ARTICLE TYPE

Nutrition

The emergence of the COVID-19 pandemic reminded us how important Community Health Volunteers (CHVs) are in guiding the community in health improvement and disease prevention. Globally, due to the rapid increase in the number of COVID-19 new cases combined with limited resources, healthcare systems were stretched putting healthcare workers under pressure. In Kenya, the Ministry of Health reported a decline in the performance of key health indicators like immunization, family planning, skilled deliveries, and nutrition services uptake. The unprecedented challenges combined with extreme drought threatened livelihoods especially those in hard-to-reach areas within Arid and Semi-arid areas. According to Marsabit County Deputy County Nutrition Coordinator, Mary Dokatu, the crisis resulted in the deterioration of nutritional status at the household level. The fear of contracting coronavirus resulted in caregivers defaulting on the referral of children under five with acute malnutrition who are among the most affected by drought.

“The effect of drought has severely impacted food security preventing vulnerable families from meeting required nutritional needs. The pandemic and long distances to health facilities also denied mothers and caregivers a chance to access referral centres for needed treatment. The dire situation has caused great fear and worries calling for urgent attention”, stated Deputy County Nutrition Coordinator, Mary Dokatu.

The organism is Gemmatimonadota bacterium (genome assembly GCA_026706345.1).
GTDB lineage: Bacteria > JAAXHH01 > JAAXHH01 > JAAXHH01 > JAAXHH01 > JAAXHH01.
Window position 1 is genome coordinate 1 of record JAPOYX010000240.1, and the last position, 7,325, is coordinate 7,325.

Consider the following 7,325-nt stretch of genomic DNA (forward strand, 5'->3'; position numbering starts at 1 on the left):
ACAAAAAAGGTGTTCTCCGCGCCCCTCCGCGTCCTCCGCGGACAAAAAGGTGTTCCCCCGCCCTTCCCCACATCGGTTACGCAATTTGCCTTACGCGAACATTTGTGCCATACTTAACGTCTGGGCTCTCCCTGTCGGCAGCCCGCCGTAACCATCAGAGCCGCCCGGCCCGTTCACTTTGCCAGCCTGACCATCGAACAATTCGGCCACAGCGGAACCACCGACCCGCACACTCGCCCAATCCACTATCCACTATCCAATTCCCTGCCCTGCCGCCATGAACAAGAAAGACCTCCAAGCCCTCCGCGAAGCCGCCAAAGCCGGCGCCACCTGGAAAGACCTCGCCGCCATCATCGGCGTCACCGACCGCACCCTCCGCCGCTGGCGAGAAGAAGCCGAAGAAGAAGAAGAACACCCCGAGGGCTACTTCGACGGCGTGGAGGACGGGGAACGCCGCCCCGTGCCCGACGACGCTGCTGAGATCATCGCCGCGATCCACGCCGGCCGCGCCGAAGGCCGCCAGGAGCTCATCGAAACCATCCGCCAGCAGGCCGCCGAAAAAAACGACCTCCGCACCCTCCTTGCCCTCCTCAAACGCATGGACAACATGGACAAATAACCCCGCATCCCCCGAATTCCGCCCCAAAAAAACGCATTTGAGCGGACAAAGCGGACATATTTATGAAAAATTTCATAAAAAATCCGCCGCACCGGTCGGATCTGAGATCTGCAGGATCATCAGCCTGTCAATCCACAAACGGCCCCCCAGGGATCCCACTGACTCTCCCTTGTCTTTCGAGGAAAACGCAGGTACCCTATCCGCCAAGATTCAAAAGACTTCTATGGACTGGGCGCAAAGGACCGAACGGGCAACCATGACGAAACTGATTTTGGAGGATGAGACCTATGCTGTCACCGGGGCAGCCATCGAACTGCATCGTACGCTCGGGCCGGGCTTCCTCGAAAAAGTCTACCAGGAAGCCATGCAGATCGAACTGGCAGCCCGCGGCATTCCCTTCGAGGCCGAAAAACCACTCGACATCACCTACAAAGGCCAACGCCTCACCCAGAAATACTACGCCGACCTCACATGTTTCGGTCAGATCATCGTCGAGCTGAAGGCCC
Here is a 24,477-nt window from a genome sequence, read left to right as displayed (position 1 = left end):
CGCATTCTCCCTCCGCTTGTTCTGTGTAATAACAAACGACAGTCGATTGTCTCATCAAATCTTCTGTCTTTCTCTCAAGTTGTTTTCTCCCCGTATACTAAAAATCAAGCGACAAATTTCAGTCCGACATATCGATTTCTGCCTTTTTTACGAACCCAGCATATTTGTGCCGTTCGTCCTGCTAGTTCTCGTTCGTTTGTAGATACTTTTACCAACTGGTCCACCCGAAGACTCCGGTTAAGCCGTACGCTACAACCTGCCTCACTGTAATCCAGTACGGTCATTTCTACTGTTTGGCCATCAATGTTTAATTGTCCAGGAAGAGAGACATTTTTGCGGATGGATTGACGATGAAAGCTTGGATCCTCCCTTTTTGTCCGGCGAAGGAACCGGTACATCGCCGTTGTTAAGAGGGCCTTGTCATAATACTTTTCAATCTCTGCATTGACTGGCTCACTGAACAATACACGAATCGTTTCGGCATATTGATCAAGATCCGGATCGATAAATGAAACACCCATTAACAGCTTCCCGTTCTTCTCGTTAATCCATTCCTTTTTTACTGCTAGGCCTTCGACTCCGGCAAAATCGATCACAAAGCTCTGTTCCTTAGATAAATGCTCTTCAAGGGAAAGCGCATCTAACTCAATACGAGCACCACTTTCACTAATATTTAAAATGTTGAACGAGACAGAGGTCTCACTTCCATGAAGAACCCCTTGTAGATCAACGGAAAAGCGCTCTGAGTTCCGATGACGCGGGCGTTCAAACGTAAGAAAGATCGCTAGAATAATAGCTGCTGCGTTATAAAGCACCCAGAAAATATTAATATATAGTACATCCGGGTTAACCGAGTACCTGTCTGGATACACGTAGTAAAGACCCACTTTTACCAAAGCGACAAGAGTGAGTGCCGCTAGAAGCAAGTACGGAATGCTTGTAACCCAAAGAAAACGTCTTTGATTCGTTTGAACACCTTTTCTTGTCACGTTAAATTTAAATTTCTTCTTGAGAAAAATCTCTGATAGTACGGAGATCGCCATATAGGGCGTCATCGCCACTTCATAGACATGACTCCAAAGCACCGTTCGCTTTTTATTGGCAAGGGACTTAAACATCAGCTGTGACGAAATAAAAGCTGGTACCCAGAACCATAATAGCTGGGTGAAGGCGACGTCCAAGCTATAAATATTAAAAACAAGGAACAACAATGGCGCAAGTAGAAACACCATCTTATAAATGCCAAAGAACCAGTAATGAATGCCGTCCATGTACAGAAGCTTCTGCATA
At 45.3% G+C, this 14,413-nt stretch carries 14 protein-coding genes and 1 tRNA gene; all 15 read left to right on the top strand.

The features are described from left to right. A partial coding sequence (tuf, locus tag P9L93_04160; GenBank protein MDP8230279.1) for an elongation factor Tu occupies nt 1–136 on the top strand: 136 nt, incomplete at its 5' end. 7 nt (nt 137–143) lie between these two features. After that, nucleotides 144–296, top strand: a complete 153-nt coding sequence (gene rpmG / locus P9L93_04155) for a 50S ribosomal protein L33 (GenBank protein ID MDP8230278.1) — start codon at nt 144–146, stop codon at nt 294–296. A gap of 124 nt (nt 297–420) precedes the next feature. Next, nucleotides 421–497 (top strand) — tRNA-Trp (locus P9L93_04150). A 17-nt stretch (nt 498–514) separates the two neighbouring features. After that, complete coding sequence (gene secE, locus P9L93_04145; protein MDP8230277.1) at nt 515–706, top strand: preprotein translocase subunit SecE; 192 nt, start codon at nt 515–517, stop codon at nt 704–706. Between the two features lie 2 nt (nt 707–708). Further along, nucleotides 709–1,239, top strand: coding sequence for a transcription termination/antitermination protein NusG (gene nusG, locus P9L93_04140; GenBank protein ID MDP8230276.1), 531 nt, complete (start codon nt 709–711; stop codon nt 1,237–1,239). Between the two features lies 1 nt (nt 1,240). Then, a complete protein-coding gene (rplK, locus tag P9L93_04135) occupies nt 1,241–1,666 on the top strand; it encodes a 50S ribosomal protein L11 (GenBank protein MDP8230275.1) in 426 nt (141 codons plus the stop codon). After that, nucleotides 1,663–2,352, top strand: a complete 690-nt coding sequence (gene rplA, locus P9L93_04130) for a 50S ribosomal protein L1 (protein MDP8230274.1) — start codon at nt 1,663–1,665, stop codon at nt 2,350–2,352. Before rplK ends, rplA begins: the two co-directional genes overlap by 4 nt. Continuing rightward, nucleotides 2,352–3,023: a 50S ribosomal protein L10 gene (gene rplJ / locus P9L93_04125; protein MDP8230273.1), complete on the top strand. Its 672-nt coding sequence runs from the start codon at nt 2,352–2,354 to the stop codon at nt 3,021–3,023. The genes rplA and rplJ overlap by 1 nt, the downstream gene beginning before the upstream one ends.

In response, with funding from USAID and UNICEF, Kenya Red Cross scaled up surveillance for malnutrition at the household level through the use of Family Mid-Upper Arm Circumference (MUAC), also known as Mother-led MUAC or Mama MUAC. The intervention has contributed to the capacity enhancement of Community Health Volunteers (CHVs) and caregivers in the far-flung areas in the Arid and Semi-Arid locations of Marsabit county. The trained volunteers are promoting behaviour change through homes visits, initiating dialogue with household members, determining the health situation, delivering key health messages, and undertaking necessary actions; to guide the community on health improvement and disease prevention. During these visits, they continue to sensitize mothers or caregivers with children 6 – 59 months on the Family MUAC.

33-year-old Agnes Kimogol, CHV from Kambinye, Hulahula community unit in Marsabit county has been a major player in promoting nutrition behaviour change interventions at the household level. Together with health facility technical staff, she supports mobilization for bi-monthly integrated health outreaches and regularly visits households in Kambinye location and shares guidance on nutritional needs for children under five with pregnant women and caregivers.

“My intervention at the household level is targeted at caregivers and malnourished children through behavioural change related messages and service delivery towards ending malnutrition. Being a part of the pastoralist community, I encourage caregivers to keep track records of malnutrition status and refer acute malnutrition cases to health facilities to ensure timely treatment of acute malnutrition. This discourages caregivers from migrating with children recording acute malnutrition surges during emergencies such as drought”, explained Community Health Volunteer, Agnes Kimogol.